A thumbs up in a sea of shark fins

Crisis Communications Plan Tenents

Crisis response planning is a hallmark of every organization’s best practices


It’s a subject that no one wants to consider but that most will have to deal with at some point: communication during a crisis.

With social media adding more accountability and access to information about a crisis, it’s more important than ever to know what to do during a situation that deems it necessary to speak to media, communicate with the public, and possibly inform stakeholders or your Board of Directors. It’s best to be prepared for any internal, external, and environmental crises that may happen to your organization unexpectedly.

When planning for a crisis, the first thing to do is determine what crisis scenarios are most likely to affect your organization.

Based on your exposures, ask yourself the following questions: what crises are you most likely to experience? What can you do to prevent the crisis from happening in the first place?

Once you determine your exposures and the crises that can negatively affect your organization if they happen, the next step is to create or refine your emergency or crisis response plans.

Tabletop exercises offer great practice for small and large groups, and they can incorporate a facilitated discussion of a scripted scenario that is based on the policies and procedures you come up with. Practice makes perfect, and when you’re under the pressure and stress of a true crisis, it’s harder to come up with a plan on the fly.

It is necessary to stage drills to practice run-throughs of your organization’s plans in order to build muscle memory on how to react during these certain situations. This ensures that no one is caught off guard during the real event, and it will also help staff manage the situation post-crisis.

Often times, after a disaster or crisis, cleanup occurs that can interfere with an investigation necessary to determine covered damages. It is important to have a plan in place and discuss response protocol with staff, such as taking photographs of an affected or compromised area.

Beyond your district walls, crisis response also includes your organization’s response to media and constituents. The first question to ask is, who is your district’s spokesperson?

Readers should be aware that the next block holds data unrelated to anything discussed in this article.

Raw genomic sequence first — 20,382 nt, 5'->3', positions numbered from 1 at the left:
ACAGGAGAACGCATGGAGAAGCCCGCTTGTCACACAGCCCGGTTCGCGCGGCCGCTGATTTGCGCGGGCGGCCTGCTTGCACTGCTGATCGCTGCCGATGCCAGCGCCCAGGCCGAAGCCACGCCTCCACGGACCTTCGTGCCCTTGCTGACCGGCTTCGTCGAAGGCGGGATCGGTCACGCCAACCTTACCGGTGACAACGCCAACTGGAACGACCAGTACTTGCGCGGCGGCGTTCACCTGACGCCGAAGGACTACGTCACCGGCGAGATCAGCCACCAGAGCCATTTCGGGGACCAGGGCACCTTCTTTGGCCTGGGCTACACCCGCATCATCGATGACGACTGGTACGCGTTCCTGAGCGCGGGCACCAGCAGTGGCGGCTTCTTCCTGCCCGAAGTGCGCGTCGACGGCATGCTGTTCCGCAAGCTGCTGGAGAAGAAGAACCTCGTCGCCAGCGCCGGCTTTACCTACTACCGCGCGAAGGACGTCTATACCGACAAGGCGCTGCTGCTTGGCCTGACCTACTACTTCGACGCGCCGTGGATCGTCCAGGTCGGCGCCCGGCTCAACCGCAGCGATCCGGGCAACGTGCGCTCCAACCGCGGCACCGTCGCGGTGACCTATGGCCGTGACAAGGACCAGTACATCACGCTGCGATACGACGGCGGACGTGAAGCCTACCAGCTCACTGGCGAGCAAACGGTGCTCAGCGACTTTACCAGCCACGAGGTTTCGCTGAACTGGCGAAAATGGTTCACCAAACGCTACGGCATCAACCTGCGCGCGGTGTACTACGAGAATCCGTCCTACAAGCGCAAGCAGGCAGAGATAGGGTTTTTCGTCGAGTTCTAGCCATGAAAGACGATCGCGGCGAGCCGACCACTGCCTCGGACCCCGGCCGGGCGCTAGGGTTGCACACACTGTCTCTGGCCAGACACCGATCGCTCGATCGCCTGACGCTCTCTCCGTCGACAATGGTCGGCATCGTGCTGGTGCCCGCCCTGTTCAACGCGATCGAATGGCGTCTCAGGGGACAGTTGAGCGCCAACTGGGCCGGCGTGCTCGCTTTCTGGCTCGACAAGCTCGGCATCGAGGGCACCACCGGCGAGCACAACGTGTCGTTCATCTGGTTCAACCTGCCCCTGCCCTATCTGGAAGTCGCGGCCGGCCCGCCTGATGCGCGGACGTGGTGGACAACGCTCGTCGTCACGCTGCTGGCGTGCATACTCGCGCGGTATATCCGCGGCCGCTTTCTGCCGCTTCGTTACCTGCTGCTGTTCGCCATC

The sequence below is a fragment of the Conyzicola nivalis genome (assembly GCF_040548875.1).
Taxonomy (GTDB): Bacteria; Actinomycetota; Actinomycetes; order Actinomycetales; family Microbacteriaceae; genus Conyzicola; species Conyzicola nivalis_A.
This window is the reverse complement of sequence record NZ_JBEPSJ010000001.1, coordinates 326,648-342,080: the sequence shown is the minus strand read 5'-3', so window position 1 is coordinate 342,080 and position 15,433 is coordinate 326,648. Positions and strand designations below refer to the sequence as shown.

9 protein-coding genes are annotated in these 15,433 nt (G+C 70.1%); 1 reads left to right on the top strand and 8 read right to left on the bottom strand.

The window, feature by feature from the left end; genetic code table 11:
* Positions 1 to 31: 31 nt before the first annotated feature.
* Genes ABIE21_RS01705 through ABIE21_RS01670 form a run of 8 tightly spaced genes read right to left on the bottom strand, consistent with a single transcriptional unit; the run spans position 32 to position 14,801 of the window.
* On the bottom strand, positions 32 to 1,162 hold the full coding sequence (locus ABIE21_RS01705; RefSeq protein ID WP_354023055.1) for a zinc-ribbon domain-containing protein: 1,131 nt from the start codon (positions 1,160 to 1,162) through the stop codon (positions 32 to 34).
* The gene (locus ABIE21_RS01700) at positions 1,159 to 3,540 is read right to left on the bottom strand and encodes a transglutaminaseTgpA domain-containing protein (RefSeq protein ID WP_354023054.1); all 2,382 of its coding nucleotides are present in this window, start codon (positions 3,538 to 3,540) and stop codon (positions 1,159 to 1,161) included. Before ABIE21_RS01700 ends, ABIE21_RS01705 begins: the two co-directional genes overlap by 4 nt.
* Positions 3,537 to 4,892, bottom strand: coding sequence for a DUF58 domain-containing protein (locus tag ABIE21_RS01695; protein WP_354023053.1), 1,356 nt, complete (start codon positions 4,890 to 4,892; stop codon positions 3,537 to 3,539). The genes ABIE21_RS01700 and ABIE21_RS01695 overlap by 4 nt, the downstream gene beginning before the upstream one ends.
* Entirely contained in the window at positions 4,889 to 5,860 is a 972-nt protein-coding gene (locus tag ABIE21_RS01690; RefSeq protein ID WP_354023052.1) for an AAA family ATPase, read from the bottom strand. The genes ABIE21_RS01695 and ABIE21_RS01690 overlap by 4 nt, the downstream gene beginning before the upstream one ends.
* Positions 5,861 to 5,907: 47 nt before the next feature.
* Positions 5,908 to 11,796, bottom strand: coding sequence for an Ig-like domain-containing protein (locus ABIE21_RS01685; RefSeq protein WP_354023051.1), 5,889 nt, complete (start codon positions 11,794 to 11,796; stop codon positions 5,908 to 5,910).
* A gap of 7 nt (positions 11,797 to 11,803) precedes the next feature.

Studies have shown women are commonly perceived as more trustworthy people and are easier to trust in a crisis situation. However, it is important to have more than one person trained in public relations as different circumstances can come up where primary personnel are unavailable, on vacation, or even affected by the crisis.

Not only do you need a spokesperson for the public, but it is also necessary to have someone tasked with communicating to employees of the district as well. If no one keeps communication lines open with staff, it is easy for rumors and talk to run amok, ruin internal relations, and even get out to the public.

When it comes time to send your spokesperson into action, they may be asked some difficult questions. Remembering the acronym “C.A.N.” is a great thing to keep in mind. Leonard Greenberger, senior counselor at AKCG, a national public relations firm specializing in issue and crisis preparedness and response, came up with the mnemonic.

The CAN response

Order of Operations in a Crisis

There are three major things to keep in mind during crisis situations. First, always put people first. Their safety and well-being matter the most.

Next, protect the workplace. Protect the plant, the building, the forest, the park, etc., from being damaged any further.

As an extension of your workplace, make sure you preserve the reputation of your business or district. It is important to maintain a positive view on the company and be known as a trustworthy place, so customers, citizens, and the community feel safe with choices they make regarding the district or business.

Lastly—and this might go without saying, depending on the crisis—don’t be afraid to get legal counsel involved as soon as possible.

In the aftermath of a crisis, when you are planning follow-up communications, it is okay to dial back in communication, but only as long as the media and/or public has had their questions adequately answered.

Good relations with reporters is important to maintain whenever possible. If there’s something new to report, reach out and let media know, but more often than not, it’s unnecessary to call the media every day about the aftermath of a crisis.

You’ll also want to gather as a team and go over lessons learned from the crisis: what worked, what didn’t, and what procedures should be put in place to avoid it in the future—and from that point, reevaluate your crisis response plan and update it accordingly.

In summary, it should be part of your mission-critical goals to have a plan in place for when something goes wrong. As “Murphy’s Law” says, whatever can go wrong, will go wrong. Don’t let that scare you though.

When you follow these steps, it can prevent a small crisis from turning into a large one.

Risk Control Over Risk Response

Preparation is key and can help you be confident when a crisis does arrive.

CSD Pool members receive complimentary safety consulting which can help you prepare for the unexpected. On site, through email, or over the phone, our consultants can review and assist in developing policies, practices like emergency evacuation plans, communication procedures, and implementation procedures.

For more information, visit csdpool.org/safety/consulting to schedule a complimentary consultation today.

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